Kristi Brown: My mother's lessons

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My mother taught me that you should never look a gift horse in the mouth. As the Education Fund Board is preparing to begin the process of wrapping and addressing the gifts it will deliver to needy and deserving boys and girls throughout Routt County in its next budget cycle, several indignant individuals already have demanded that Hayden and South Routt students should get more (Bill Hayden, letters to the editor, Jan. 11 Steamboat Pilot & Today, and Charles DeVepo, letters to the editor, Jan. 18 Steamboat Pilot & Today).

Let's be clear here: not a single dollar has yet been allocated, and yet these two men already are asking for more. Ironically, there is no obligation on the part of the Fund Board to give a single, solitary cent to Hayden or South Routt students, and yet these fellows feel they are entitled to a sizeable chunk.

My mother always encouraged me to believe in fairy tales. While there are some fairy-tale qualities to the evolution of Referendum 2B, such as Steamboat Springs leaders and community members agreeing to share their hard-earned local tax money with their neighbors out of the goodness of their hearts, the story stops well short of having the Robin Hood effect that Bill Hayden and Charles DeVepo were hoping for. To be clear: There was never any intention to take money out of Steamboat Springs classrooms in order to fund requests from Hayden and South Routt. As part of the campaign for Referendum 2B, in which I tirelessly participated, Steamboat Springs voters were assured that its passage would not negatively impact students in Steamboat Springs, as the RE-2 district would remain the primary beneficiary of the funds.

Many Steamboat Springs parents hesitated to embrace Referendum 2B, but ultimately voted with their hearts and with confidence that the Fund Board would remain true to its purpose to meet the needs of the Steamboat Springs School District first, with additional funds - as they are available - being used to support Hayden and South Routt.

My mother taught me that something is still better than nothing. It is clear from its efforts that the Fund Board, which championed the idea of sharing funds with the South Routt and Hayden districts in the first place, has a heartfelt desire to see some funds distributed to our neighbors. The question about how it is done and how much they will get will take some time to work out. And I imagine this could fluctuate greatly from year to year depending on sales tax revenues and the funding requests received by the Fund Board.

This year will be the first year and probably the most difficult, taking into consideration our current economic climate and its direct impact on sales tax revenue. With cooperation and collaboration, I am confident the sharing process can work and the students in the Hayden and Soroco districts will see improvements in their learning environments as a result. The gifts this year may not be as large as we all would have liked, but any gift that is made will meet a need that would have otherwise gone unmet.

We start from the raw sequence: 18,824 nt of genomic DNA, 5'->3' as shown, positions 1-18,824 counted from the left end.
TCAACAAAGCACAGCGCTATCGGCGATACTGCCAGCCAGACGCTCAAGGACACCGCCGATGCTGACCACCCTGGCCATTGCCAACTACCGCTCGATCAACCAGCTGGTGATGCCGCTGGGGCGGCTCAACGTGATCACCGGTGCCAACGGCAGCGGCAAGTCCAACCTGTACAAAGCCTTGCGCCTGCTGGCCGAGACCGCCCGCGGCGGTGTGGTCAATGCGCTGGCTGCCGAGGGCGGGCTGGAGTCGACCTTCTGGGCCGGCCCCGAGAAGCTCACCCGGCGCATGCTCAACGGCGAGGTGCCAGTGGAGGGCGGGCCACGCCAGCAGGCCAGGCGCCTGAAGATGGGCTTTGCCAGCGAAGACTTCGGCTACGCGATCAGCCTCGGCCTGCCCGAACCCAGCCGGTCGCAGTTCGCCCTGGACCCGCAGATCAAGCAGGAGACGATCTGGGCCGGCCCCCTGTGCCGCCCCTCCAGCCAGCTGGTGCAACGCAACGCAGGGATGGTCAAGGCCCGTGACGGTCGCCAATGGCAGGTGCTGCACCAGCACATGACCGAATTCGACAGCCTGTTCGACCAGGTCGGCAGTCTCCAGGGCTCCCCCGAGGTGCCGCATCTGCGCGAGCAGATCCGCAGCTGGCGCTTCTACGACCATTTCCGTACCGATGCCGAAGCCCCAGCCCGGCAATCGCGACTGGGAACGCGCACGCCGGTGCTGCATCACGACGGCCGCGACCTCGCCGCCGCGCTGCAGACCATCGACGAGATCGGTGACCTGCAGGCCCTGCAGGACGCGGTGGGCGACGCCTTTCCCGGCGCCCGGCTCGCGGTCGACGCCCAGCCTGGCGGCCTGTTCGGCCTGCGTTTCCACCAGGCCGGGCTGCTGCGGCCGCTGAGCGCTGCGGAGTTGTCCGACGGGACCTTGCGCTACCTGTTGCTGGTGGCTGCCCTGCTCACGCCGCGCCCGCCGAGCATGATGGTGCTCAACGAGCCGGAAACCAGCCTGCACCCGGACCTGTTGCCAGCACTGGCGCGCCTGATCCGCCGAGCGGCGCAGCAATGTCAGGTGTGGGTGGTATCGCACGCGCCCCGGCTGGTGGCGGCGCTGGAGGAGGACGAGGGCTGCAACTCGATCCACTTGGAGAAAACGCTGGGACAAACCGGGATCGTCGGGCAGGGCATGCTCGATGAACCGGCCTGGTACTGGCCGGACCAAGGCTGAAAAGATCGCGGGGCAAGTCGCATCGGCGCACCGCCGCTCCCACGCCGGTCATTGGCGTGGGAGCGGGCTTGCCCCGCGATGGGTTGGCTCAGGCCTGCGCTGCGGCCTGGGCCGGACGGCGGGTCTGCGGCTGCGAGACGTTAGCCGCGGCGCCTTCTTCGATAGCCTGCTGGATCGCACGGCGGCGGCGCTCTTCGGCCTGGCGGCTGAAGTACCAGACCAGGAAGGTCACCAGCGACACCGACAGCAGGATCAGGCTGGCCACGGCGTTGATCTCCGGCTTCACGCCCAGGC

My mother also taught me that if you're not part of the solution, then you're really just part of the problem. Ultimately, those whose interests lie more in "stirring the pot" and creating controversy rather than contributing to the discussion in any meaningful way may actually be doing a big disservice to their respective communities. Let us not forget that Referendum 2B is a voluntary and temporary measure born from the goodwill of the Steamboat Springs community at the behest of the Education Fund Board. I would expect that if the process creates more conflict than goodwill, the possibility that Steamboat Springs leaders would include a similar Referendum 2B on the ballot the next time around seems unlikely.

My mother reminded me time and time again that if I couldn't say anything nice, then I would probably be better off saying nothing at all. Well, you probably wouldn't be completely shocked to hear me admit that not everything my mother ever taught me actually stuck.

The Fund Board meets at 5:30 p.m. on the first Wednesday of every month at the Human Resources Center Board Room on Seventh Street. The Fund Board's three commissions meet on their respective second, third and fourth Wednesdays each month at the same time and in the same location. Parents and interested community members throughout Routt County are encouraged to participate. The Fund Board Web site can be found at Education Fund Board.

The opinions expressed here are not meant to reflect those of the Fund Board, the Capital Commission or the Half Cent Makes Sense Committee. Brown is a member of the Education Fund Board and its Capital Commission, and she was a leader of the Half Cent Makes Sense Committee that pushed for the passage of Referendums 2A and 2B in November 2008.

Comments

Angie Robinson 5 years, 10 months ago

Since when is it a crime to ask fellow community (Routt county) members for help, especially when it comes to something as important as education. Your point of view is what's wrong with our great community. Shame on you. Before people with your attitude moved here, people helped people. We took pride in that fact that we helped neighboring communities. These people are only looking out for thier children's best interest - and isn't that what good parents do? There is no shame in asking for help, and now it's up to the board to help out or not. Without the daily support of Hayden, Craig and SoRoCo commuters, Steamboat would not have the sales tax revenue they do now. We spend a lot of money DAILY (gas, groceries, doctors, shopping, etc.). Maybe you should be more thankful and appreciative that WE support YOUR children's education.

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